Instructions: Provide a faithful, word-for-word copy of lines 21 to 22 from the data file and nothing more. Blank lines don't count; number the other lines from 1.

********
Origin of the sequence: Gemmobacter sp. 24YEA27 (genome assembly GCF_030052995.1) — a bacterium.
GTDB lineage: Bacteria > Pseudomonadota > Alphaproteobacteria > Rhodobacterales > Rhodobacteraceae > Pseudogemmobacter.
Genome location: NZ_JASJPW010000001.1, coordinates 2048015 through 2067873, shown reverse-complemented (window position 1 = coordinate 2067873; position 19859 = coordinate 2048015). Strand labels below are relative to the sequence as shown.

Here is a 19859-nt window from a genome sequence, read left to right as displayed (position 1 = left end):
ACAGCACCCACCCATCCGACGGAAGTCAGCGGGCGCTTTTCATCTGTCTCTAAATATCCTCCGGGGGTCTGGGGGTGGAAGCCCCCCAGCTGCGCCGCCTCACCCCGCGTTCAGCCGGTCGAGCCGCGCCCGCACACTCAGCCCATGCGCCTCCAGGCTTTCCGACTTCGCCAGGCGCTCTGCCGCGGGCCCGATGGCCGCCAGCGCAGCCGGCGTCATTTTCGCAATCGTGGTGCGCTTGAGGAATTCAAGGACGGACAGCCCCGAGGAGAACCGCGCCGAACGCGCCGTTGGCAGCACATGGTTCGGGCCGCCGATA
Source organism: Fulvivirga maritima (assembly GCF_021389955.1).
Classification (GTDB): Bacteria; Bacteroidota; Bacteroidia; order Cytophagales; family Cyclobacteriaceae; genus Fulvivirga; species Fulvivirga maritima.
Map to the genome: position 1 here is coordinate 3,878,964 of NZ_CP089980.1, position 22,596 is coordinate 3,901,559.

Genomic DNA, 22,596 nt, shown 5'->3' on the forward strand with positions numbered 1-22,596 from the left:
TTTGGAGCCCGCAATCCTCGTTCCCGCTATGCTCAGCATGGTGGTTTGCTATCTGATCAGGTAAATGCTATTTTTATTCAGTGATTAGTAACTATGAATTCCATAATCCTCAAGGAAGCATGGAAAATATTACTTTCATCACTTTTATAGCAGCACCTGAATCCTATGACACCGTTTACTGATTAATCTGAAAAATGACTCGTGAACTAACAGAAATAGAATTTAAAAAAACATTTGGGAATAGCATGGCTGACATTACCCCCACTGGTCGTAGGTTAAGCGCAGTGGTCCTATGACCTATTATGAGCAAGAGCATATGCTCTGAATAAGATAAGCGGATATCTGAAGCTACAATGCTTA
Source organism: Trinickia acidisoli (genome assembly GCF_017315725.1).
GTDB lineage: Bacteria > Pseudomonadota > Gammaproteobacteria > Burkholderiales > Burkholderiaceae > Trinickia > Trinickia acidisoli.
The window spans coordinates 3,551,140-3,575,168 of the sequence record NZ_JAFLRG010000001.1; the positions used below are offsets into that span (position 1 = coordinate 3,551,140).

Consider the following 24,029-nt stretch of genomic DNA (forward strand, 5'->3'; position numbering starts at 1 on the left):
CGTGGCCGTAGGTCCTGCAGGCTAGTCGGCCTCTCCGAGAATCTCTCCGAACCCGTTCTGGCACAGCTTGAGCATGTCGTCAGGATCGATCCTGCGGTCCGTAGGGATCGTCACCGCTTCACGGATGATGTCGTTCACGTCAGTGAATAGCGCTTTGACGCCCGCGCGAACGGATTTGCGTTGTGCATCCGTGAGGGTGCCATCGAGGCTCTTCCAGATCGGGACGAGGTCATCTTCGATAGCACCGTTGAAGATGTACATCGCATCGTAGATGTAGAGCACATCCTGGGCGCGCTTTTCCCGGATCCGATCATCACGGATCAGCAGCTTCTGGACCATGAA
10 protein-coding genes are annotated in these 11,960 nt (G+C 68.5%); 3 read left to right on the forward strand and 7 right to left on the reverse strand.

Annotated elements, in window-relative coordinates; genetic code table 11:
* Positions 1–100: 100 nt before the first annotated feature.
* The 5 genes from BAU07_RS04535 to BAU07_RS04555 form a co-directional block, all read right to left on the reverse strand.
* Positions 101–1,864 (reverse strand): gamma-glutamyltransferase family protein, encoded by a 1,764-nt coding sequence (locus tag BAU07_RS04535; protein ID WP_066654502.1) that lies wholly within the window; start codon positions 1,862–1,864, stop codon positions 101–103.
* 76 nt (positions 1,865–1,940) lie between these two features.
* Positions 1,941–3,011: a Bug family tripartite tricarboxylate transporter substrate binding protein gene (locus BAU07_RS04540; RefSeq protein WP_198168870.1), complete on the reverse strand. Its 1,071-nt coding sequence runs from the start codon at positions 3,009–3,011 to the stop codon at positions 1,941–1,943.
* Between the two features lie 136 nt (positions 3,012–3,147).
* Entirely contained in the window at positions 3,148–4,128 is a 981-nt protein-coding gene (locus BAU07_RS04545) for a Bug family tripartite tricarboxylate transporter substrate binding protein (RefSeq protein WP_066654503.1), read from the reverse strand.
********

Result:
* 76 nt (positions 1,865–1,940) lie between these two features.
* Positions 1,941–3,011: a Bug family tripartite tricarboxylate transporter substrate binding protein gene (locus BAU07_RS04540; RefSeq protein WP_198168870.1), complete on the reverse strand. Its 1,071-nt coding sequence runs from the start codon at positions 3,009–3,011 to the stop codon at positions 1,941–1,943.